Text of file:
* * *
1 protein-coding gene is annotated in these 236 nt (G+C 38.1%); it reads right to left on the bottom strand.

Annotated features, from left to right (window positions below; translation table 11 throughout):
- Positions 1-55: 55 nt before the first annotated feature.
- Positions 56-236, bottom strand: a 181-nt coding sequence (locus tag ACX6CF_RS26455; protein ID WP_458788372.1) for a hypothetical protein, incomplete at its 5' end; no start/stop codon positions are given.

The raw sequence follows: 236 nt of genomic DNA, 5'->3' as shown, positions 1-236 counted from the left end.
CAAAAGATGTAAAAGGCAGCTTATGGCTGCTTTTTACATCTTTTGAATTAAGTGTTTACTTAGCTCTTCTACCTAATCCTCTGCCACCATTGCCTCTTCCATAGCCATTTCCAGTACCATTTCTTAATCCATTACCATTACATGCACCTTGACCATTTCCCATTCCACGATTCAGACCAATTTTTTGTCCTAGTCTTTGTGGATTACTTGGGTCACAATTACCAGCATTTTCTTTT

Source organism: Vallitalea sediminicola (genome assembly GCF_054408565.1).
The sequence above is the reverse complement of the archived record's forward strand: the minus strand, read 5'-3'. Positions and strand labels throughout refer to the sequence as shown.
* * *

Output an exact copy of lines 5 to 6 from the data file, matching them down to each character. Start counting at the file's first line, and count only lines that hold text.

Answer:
The raw sequence follows: 236 nt of genomic DNA, 5'->3' as shown, positions 1-236 counted from the left end.
CAAAAGATGTAAAAGGCAGCTTATGGCTGCTTTTTACATCTTTTGAATTAAGTGTTTACTTAGCTCTTCTACCTAATCCTCTGCCACCATTGCCTCTTCCATAGCCATTTCCAGTACCATTTCTTAATCCATTACCATTACATGCACCTTGACCATTTCCCATTCCACGATTCAGACCAATTTTTTGTCCTAGTCTTTGTGGATTACTTGGGTCACAATTACCAGCATTTTCTTTT